The Stranger Essay | Meursault, Jesus, and Conforming to Society

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Meursault, Jesus, and Conforming to Society

Summary: The ironic parallels between Jesus Christ and the character of Mersault in Albert Camus's "The Stranger" shows that society often punishes those who do not conform to society.

Those who do not conform to society are often persecuted by those who surround them. In The Stranger, Meursault is persecuted for his beliefs. Jesus was similarly persecuted for his beliefs in his time. Although Meursault's beliefs and Jesus' beliefs were completely different they were both seen as different from the norm, thus allowing society to be critical of both belief systems. While Meursault's death had no motivation, Jesus' death had a motivation. This motivation was to save all those on earth.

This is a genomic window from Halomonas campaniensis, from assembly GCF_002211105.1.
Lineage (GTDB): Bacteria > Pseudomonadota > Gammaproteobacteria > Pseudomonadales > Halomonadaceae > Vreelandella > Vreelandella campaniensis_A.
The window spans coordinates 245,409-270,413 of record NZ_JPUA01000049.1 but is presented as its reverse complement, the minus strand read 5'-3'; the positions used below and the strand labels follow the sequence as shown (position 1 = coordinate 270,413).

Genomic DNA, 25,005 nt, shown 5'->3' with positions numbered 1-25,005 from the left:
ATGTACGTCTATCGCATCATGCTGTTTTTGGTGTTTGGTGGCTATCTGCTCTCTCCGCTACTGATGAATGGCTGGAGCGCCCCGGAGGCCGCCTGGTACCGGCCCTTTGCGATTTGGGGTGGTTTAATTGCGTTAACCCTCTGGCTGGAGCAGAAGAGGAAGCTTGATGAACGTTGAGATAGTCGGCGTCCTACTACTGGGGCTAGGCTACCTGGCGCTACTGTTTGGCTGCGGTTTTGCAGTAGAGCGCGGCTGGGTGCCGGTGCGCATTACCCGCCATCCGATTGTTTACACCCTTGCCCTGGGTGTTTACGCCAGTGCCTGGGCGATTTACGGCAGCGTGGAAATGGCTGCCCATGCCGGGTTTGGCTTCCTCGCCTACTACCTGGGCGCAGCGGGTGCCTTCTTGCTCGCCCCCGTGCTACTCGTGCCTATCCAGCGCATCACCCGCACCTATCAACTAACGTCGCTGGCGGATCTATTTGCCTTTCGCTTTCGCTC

In Albert Camus' The Stranger, Meursault sees himself as a living object. Once this object dies, it is no more. Meursault does not believe in an afterlife nor a supreme being or god. Therefore, Meursault's belief system is that of "no beliefs." Meursault believes that one shouldn't be sure of a god. He believes that the only thing one should be sure...

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Meursault, Jesus, and Conforming to Society from Drama for Students. ©2005-2006 Thomson Gale, a part of the Thomson Corporation. All rights reserved.
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